Former St. Louis Cardinals (and current Anaheim Angles) First Basemen, Albert Pujols, on his time in St. Louis:
My time there was great…Whether you want to call it my best years, you can call it whatever want to call it. I had success there. But I also learned they’ve moved on without me. I’m the same way, too.
My God, the whole article sounds like divorce proceedings that are finally cooling. The funny thing is, that’s exactly how Cardinals fans feel: we had a spouse that we loved unconditionally, but they wanted more respect. And that spouse was willing to give up unconditional love for more respect.
It’s tough not to be happy seeing someone who spurned you doing poorly, but Albert’s number will be retired in St. Louis and he’ll go into the Hall of Fame as a Cardinal. Both sides will eventually make up and it finally feels like we’re taking the first few steps on that path.
The goal of iOS has always been to make sense to its market. In the beginning, this was done by skeuomorphism: Calendar looked like a desk calendar, Notes looked like a notepad, Contacts looked like an address book, the camera had a shutter animation. People had used a desk calendar, notepad, address book, and camera, so Apple designed those apps to look and act like their physical equivalent to get people accustomed to their digital equivalent. While this design made very little sense digitally, it made perfect sense to anyone who had used one of the physical equivalents. It was comforting. It was intuitive.
But now we’re in 2013 and the market has finally reached a point to where the training wheels can come off. People can now intuitively use a digital app even if it doesn’t look like its physical counterpart; it’s taken six years, but hand someone an iOS 7 lockscreen and they’ll know how to slide to unlock the phone without an arrow telling them how to do it.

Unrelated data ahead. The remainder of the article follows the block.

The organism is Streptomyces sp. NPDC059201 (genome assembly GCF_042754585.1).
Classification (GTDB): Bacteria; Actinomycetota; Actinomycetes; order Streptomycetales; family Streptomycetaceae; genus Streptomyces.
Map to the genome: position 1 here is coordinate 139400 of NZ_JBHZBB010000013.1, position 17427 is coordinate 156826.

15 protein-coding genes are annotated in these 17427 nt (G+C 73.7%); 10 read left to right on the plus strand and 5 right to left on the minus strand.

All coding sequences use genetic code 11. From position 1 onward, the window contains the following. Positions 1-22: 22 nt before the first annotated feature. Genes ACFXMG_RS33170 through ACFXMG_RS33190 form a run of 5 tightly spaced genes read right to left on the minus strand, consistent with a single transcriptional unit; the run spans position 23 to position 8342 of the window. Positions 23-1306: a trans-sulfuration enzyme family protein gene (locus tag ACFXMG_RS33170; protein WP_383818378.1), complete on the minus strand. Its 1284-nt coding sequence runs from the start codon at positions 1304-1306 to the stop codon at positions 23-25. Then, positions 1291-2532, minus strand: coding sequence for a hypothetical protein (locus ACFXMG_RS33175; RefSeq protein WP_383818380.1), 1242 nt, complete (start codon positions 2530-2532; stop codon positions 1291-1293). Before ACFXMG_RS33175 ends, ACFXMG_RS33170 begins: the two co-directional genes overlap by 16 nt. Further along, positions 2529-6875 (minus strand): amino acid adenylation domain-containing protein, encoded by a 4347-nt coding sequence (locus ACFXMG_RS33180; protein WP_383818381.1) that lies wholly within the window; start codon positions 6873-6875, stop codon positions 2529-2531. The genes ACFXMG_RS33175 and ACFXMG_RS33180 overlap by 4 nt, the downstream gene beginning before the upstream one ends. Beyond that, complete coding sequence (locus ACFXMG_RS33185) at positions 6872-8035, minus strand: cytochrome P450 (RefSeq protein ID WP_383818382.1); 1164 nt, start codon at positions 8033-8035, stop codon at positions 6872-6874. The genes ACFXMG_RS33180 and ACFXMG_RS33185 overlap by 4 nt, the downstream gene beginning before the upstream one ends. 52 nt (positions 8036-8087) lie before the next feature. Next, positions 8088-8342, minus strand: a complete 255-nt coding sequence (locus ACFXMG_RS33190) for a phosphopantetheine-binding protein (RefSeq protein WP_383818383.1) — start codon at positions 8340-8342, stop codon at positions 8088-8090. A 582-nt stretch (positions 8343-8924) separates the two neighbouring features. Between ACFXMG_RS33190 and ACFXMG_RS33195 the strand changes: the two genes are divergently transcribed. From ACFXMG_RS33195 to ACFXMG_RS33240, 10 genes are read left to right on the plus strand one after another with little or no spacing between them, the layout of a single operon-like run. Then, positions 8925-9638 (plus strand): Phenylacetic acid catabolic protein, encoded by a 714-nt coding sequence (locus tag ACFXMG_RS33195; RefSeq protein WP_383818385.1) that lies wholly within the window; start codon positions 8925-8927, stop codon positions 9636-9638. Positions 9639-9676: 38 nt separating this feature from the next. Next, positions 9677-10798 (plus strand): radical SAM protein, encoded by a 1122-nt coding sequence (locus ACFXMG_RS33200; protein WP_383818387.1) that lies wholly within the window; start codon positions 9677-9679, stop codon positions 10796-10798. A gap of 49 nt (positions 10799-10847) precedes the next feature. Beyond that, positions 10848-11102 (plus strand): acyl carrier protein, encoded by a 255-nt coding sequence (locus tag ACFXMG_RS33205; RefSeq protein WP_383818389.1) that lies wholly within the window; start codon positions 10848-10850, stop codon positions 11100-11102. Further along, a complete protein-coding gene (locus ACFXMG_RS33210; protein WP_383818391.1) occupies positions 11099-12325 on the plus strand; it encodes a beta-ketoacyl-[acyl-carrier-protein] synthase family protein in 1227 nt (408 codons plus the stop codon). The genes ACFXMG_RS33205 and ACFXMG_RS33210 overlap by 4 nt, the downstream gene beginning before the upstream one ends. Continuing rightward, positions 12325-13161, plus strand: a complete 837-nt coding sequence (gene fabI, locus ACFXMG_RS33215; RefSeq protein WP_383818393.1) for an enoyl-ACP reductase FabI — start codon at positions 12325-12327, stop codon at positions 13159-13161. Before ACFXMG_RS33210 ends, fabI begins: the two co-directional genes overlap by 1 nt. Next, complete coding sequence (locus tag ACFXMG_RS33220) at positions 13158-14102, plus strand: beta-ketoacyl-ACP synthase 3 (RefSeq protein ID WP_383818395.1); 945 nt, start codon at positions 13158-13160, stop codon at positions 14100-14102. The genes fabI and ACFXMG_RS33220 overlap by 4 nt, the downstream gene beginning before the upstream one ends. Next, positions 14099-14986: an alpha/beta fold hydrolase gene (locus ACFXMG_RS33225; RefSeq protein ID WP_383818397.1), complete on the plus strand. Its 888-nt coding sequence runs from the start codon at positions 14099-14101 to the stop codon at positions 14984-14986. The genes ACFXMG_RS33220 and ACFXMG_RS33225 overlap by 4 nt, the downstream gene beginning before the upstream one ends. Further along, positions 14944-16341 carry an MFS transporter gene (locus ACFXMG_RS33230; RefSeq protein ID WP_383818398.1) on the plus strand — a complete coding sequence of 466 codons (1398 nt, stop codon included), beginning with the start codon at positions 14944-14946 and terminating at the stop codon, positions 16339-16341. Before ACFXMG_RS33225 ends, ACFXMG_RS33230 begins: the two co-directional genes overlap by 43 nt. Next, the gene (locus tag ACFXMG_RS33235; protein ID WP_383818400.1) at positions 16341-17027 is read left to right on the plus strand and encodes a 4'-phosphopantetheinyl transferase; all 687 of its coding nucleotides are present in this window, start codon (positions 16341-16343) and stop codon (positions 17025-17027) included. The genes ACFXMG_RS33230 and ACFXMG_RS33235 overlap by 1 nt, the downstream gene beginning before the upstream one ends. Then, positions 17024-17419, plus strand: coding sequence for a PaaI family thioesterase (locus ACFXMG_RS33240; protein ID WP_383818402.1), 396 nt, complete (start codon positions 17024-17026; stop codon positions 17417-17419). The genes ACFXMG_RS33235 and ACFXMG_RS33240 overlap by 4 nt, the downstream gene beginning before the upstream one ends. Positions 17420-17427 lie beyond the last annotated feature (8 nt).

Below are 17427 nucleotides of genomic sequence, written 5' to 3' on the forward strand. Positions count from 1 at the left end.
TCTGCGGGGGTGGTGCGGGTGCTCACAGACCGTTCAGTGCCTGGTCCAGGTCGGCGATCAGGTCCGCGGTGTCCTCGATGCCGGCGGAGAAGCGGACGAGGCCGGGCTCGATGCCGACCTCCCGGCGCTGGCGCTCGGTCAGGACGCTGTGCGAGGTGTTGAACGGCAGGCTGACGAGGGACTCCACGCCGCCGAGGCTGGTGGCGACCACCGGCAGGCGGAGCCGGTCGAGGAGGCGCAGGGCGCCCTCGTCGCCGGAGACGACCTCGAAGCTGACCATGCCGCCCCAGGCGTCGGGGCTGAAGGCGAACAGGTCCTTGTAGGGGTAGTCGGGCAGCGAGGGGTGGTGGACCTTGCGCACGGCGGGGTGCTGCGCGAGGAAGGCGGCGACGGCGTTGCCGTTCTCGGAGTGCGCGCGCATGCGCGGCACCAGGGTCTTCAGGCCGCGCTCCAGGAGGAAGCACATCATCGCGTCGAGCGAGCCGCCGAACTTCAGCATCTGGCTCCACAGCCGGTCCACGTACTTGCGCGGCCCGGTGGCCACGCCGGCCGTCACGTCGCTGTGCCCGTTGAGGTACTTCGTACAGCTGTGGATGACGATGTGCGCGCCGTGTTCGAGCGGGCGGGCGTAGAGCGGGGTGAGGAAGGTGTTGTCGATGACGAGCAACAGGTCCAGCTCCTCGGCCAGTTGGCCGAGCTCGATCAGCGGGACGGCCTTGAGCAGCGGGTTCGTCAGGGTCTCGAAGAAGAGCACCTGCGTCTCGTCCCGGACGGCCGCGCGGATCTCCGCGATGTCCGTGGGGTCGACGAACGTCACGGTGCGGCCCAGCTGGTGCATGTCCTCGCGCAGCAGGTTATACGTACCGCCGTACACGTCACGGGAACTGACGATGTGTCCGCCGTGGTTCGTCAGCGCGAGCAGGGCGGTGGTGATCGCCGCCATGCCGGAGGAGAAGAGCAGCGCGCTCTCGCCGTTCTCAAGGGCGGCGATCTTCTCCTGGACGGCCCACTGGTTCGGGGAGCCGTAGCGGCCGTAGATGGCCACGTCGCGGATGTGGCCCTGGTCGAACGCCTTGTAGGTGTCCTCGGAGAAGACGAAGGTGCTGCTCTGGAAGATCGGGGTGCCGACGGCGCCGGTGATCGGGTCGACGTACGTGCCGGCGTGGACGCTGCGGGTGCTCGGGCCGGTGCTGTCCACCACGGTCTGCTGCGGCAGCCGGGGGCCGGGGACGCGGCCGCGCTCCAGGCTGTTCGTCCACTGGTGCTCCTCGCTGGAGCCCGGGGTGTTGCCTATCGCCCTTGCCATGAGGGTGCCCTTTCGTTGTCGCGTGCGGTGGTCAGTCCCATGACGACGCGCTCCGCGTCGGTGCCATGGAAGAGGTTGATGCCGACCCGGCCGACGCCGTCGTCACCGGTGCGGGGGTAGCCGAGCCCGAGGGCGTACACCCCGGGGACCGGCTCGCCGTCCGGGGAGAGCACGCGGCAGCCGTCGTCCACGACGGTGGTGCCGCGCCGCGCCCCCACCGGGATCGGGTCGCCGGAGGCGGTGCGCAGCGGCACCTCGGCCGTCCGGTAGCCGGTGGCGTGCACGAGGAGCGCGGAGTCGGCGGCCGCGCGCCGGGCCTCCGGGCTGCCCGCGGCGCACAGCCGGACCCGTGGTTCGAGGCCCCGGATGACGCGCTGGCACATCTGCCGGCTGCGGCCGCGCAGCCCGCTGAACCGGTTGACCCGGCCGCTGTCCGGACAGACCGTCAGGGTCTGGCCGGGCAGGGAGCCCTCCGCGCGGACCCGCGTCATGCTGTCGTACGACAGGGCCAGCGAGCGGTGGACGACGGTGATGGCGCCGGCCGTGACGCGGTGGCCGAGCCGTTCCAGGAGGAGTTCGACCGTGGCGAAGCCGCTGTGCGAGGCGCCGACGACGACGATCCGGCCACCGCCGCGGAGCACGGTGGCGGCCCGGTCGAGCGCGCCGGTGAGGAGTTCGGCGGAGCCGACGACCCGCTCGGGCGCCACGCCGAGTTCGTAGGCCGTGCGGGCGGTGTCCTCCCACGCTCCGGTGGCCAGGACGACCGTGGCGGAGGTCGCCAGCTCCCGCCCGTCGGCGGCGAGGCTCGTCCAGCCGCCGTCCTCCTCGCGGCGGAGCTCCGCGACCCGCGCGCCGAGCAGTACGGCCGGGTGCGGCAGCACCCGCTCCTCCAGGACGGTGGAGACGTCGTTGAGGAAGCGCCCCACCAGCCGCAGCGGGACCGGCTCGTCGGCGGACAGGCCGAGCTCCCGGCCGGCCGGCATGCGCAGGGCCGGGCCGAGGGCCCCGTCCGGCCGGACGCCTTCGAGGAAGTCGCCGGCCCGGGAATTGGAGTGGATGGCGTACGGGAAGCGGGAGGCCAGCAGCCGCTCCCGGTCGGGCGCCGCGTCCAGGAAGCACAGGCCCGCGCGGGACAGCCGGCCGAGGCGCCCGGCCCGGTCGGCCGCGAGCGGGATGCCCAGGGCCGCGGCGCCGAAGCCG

People will say that Android, Windows Phone and WebOS have been designed like iOS 7 for years. That’s true. But Apple’s goal has never been to be first to market with anything. It’s goal has been to come to market at the time the consumer was ready for the product. With the iPhone, it meant years and years of bad skeuomorphism to prepare people for good digital design. Apple can now move away from making physical sense and towards making digital sense. Not because it previously didn’t know how and not because the tech community wasn’t ready, but because the market wasn’t ready. Thomas Edison wouldn’t have released a light bulb before we knew how to harness electricity. Apple wasn’t going to release a digitally true iOS until the infrastructure (people’s understanding of digital manipulation) was ready.
I’ve used the iOS 7 beta for a day now. It’s rough. There are things that don’t make sense. But the blueprint is there. It’s time for iOS to move away from making sense to the market and towards just making sense.
The Atlantic commenting on data from the American Community Survey:
“These five maps, however, jumped out at us for how they each illustrate deep and lingering differences between the American North and South, as seen through several different data points. Of course, the patterns aren’t perfect, and exceptions abound; major cities in the North turn out to be hotspots of inequality on par with much of the Deep South.”
There’s nothing here that most people didn’t already know, but what’s interesting to me is that major cities in the north are just as (if not moreso) unequal as the south. Could that be the key to solving for this problem?
Via Nelson Rosario